Unemployment may still be at levels not seen since the 1980s.
But the latest state consumer confidence survey shows that Arizonans who do have jobs apparently think the worst is over. And they're starting to spend again.
The report puts the statewide confidence index at 62.8. And while that's still far below the 106.3 it hit four years ago - before the boom went bust - it marks the second straight quarter the number has gone up.
Dennis Hoffman, an economics professor at the W.P. Carey School of Business at Arizona State University, said he's not discounting the high unemployment rate.
"We know unemployed people are stressed," he said. What's changed, he said, is the attitude of those who have kept their jobs and are fully employed.
In the last two years, Hoffman said, they curtailed their buying.
"And now they appear to be venturing forth again," he said. "That's a real good sign."
More than one in five people questioned by Earl de Berge for the Behavior Research Center said they plan to buy a new computer or electronic equipment worth at least $500 in the next six months. There also is an uptick among those who are planning to buy home furnishings or a new car or truck.
But Hoffman said it may be Mother Nature that really provides the springboard for the state's economy: He said "one more brutal winter" in the Midwest or back East may finally convince people it's time to retire, pack up and move to Arizona.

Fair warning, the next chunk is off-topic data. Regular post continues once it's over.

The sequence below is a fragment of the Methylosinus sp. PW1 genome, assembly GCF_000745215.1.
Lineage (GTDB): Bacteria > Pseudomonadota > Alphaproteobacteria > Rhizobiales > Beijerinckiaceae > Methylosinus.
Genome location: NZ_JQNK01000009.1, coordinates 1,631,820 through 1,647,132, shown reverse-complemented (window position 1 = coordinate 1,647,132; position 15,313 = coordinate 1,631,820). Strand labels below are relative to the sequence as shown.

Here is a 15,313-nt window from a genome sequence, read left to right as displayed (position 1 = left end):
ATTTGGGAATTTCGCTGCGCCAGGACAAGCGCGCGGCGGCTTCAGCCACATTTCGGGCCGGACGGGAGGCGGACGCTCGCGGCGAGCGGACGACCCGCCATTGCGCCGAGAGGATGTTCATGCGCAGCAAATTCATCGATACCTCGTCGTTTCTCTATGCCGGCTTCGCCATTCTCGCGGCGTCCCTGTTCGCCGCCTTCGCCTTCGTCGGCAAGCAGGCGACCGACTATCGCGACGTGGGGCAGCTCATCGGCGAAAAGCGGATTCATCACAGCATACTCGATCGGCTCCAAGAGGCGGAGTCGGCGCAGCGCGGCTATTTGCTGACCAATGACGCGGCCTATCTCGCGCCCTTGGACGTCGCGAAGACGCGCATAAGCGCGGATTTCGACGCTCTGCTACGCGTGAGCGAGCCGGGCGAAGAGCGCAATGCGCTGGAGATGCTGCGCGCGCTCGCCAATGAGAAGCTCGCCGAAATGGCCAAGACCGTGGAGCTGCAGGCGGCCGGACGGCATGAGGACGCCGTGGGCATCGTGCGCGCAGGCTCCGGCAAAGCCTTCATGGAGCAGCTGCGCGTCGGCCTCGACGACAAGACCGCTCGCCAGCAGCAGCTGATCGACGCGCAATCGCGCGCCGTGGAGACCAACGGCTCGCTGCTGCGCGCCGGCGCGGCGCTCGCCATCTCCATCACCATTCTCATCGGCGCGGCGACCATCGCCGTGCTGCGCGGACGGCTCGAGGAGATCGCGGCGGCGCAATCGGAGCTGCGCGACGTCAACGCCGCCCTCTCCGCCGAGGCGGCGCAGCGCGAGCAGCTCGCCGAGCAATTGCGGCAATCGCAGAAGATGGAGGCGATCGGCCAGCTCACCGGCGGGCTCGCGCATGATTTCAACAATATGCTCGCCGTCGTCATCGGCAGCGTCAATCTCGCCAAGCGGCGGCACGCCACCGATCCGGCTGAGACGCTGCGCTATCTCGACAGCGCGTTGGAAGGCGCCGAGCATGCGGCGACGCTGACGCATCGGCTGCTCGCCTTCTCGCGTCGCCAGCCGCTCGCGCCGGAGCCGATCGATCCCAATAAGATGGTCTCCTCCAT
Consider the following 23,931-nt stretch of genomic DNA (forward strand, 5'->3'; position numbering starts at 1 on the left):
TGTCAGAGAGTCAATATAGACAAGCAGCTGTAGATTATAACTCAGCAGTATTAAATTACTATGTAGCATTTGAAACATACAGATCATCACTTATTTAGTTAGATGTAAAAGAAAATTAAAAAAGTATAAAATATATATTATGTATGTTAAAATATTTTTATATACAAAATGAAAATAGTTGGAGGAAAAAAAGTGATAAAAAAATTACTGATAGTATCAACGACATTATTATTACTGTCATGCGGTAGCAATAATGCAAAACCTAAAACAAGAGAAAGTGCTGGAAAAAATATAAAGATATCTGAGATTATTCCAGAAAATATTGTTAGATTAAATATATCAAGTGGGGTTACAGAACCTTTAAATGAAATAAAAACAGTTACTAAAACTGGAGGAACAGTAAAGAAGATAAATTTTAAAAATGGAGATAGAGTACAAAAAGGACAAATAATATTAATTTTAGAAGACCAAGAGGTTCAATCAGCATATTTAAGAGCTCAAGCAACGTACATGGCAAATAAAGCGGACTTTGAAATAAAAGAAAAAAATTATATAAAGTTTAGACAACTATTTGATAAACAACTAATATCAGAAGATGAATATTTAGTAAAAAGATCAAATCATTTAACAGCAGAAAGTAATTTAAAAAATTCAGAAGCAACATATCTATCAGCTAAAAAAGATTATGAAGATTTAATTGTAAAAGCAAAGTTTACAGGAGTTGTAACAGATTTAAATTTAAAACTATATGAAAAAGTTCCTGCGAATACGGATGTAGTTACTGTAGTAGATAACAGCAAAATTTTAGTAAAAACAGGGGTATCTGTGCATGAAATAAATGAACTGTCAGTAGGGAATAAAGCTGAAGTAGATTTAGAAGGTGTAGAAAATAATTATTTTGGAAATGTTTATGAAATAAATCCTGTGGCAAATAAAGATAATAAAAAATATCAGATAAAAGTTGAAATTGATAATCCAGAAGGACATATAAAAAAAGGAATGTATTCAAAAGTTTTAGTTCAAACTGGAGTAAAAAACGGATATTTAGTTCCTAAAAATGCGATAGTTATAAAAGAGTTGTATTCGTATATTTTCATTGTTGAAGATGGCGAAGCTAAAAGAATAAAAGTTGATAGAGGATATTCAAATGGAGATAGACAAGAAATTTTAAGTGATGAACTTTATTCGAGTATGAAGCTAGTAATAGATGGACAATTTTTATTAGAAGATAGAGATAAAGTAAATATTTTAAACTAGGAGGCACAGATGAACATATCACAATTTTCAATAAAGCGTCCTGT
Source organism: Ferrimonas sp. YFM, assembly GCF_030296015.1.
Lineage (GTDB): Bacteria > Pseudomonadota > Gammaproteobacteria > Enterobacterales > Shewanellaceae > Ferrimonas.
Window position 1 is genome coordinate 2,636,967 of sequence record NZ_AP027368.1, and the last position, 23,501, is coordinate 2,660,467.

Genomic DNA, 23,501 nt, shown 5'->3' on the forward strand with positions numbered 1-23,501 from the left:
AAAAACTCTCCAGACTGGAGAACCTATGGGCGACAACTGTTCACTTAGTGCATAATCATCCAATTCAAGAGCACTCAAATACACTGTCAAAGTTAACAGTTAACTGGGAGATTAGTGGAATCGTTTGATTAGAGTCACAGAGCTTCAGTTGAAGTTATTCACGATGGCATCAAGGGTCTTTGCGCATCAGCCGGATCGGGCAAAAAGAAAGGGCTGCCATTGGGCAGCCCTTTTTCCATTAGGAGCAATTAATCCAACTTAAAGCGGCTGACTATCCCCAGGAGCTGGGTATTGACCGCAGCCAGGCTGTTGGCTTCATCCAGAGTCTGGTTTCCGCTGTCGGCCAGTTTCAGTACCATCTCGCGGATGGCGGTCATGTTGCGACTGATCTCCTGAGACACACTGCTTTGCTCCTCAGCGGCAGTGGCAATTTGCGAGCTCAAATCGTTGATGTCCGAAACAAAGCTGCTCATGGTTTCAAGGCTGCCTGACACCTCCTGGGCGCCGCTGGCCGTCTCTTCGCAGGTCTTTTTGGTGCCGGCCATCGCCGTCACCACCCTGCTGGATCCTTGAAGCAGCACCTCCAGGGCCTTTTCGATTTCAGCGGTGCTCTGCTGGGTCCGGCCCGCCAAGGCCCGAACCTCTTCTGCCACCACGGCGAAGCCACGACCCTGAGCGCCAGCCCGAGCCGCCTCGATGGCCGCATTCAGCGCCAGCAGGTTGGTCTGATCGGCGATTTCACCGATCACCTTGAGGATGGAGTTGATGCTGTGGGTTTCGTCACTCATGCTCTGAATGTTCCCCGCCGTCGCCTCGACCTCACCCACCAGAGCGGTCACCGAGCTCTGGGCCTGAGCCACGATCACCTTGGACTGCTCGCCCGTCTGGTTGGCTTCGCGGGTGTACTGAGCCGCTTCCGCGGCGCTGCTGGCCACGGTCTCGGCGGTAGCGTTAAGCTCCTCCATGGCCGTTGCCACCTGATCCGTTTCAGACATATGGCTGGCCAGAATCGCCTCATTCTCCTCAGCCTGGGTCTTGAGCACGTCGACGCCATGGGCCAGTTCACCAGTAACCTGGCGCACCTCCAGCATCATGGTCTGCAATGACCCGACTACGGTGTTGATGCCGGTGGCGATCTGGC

Spurring that along, Hoffman said, is that housing in the state is very affordable and mortgage interest rates are near historic lows.
"Of course, that presumes their 401Ks are OK and they're able to sell their homes," he conceded.
"And if those folks show up, then there's going to be more employment opportunities for existing Arizonans and for others to move in," Hoffman said.
Still, he said, there is no magic - or immediate - cure for what ails Arizona.
"People have to keep in mind the hole is so deep," Hoffman said. "This does not mean that overnight our revenue problems and budget problems are solved."
But he said the fact that the slide in consumer confidence has declined suggests that retail spending will increase, and with it the tax revenues that flow to the state.
That feeling things are looking up is not universal, de Berge noted.
The biggest jump came among Pima County residents, where the confidence index is higher than it has been since the end of 2007. There also is increased optimism among those living in Maricopa County.
But de Berge said concerns about the job market are tamping down any increase in the rural areas.
The survey is based on interviews with 700 adult heads of households conducted between Jan. 22 and 27. It has a margin of error of 3.8 percent.